John Lee, director of training at Fiorella’s Jack Stack Barbecue agrees that education is key for all staff that work in the food industry. In order to make customers feel comfortable and safe dining out, Lee and his team have implemented clear procedures that occur when a food allergic customer sits at one of their tables.
Resources for Parents
Here is a thumbnail guide for parents of children with food allergies—an event, a support group, some physician tips and resources:
Food Allergy Family-Recommended Resources
“If a customer voices a concern, the service staff immediately gets a manager to speak to the customer, and the manager always brings over an extensive allergen information sheet,” says Lee. “After that, the kitchen staff gets notice of the allergen and works a process where we use different plates, different tools, separate grilling, solo prep areas and solo staff to prepare allergen-free menu items.”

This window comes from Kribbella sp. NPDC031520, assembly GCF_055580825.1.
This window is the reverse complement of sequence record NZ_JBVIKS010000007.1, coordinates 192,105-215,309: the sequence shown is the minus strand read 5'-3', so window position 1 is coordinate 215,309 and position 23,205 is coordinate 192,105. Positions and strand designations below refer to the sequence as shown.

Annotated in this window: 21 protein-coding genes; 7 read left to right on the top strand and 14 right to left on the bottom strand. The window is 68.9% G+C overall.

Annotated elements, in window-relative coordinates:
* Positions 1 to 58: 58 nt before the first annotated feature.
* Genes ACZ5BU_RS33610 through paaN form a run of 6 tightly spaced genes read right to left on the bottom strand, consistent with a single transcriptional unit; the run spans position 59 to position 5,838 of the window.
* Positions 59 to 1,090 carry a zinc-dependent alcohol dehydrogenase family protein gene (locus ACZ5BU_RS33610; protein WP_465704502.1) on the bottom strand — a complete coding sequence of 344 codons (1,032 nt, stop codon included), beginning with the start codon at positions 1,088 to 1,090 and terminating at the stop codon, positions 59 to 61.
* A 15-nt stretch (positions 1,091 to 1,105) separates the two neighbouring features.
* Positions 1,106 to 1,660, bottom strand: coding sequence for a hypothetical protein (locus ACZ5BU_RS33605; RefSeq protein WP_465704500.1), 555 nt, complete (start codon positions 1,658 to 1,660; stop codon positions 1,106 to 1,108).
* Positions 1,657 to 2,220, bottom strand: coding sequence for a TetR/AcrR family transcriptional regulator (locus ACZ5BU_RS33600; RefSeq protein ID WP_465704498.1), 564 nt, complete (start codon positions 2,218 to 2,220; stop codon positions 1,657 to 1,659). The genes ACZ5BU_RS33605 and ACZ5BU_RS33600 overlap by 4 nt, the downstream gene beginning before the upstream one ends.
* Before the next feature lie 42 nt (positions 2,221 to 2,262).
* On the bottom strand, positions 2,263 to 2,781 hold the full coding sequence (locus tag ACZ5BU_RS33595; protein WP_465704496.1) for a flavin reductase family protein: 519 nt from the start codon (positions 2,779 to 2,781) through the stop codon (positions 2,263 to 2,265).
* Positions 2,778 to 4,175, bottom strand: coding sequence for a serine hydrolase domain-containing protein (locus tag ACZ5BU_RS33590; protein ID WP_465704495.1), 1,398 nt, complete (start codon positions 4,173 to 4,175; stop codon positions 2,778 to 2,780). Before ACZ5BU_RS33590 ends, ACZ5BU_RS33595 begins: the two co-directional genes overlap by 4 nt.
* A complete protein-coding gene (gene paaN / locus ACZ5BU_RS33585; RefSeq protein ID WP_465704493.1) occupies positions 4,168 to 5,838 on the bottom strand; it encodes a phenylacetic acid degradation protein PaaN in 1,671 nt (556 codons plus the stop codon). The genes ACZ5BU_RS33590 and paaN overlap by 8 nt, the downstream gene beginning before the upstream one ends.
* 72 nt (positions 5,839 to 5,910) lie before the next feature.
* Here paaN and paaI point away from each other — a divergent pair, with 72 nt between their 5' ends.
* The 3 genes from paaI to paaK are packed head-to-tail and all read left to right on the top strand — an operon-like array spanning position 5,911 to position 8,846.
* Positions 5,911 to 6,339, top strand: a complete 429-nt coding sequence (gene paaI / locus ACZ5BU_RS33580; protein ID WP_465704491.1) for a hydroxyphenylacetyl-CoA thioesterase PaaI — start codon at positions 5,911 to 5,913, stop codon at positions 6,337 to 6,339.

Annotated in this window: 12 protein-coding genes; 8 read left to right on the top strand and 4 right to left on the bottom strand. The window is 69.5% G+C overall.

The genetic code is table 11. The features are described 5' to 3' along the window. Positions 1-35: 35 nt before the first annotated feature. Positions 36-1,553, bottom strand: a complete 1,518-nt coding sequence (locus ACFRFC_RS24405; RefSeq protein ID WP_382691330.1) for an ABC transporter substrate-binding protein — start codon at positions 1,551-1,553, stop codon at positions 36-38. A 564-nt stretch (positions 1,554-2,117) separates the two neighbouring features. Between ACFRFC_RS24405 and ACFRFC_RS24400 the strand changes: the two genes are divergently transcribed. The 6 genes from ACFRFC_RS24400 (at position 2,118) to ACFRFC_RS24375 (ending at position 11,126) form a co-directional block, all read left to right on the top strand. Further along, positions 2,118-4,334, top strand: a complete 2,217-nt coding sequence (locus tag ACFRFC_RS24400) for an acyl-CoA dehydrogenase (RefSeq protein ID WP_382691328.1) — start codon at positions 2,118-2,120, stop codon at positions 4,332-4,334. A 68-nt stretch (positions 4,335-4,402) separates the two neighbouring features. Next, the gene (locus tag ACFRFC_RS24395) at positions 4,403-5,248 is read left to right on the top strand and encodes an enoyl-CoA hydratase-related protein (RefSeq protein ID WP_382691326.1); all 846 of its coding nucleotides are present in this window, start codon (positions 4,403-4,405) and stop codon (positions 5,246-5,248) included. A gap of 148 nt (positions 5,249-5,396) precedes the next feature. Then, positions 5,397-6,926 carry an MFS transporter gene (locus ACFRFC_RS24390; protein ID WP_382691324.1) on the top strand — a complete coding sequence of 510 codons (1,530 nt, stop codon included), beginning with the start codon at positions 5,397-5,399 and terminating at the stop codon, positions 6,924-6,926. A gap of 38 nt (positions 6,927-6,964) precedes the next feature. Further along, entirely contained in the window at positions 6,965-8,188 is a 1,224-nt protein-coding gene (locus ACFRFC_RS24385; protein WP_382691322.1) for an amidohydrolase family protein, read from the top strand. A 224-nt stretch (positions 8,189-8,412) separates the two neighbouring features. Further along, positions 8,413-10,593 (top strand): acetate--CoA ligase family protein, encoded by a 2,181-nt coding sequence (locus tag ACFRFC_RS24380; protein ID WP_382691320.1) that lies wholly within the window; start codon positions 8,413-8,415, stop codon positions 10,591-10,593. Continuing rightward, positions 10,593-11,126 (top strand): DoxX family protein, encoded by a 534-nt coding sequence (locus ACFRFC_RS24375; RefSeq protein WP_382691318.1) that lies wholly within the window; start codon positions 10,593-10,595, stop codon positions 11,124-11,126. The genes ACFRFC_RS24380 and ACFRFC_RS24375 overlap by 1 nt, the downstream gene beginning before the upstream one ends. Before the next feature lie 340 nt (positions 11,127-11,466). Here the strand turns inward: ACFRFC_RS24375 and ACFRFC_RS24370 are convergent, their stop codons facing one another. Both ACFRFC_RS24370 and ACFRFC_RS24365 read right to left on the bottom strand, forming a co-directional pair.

Recently, Lee and his team partnered with a bakery based in Lee’s Summit called Kneaded Specialties that provides gluten-free/vegan buns so that people with gluten allergies can enjoy a brisket sandwich. He’s hopeful that other restaurants take note and that food providers continue to improve labeling practices.
Emma Andreasen is getting pretty good at reading labels, and at Halloween, Emma knew exactly what was going in and what was going to come out of her basket. If she feels uncomfortable about any food item, she always calls her Mom, or she doesn’t eat it. I asked her to send my daughter some of her been-through-this tips.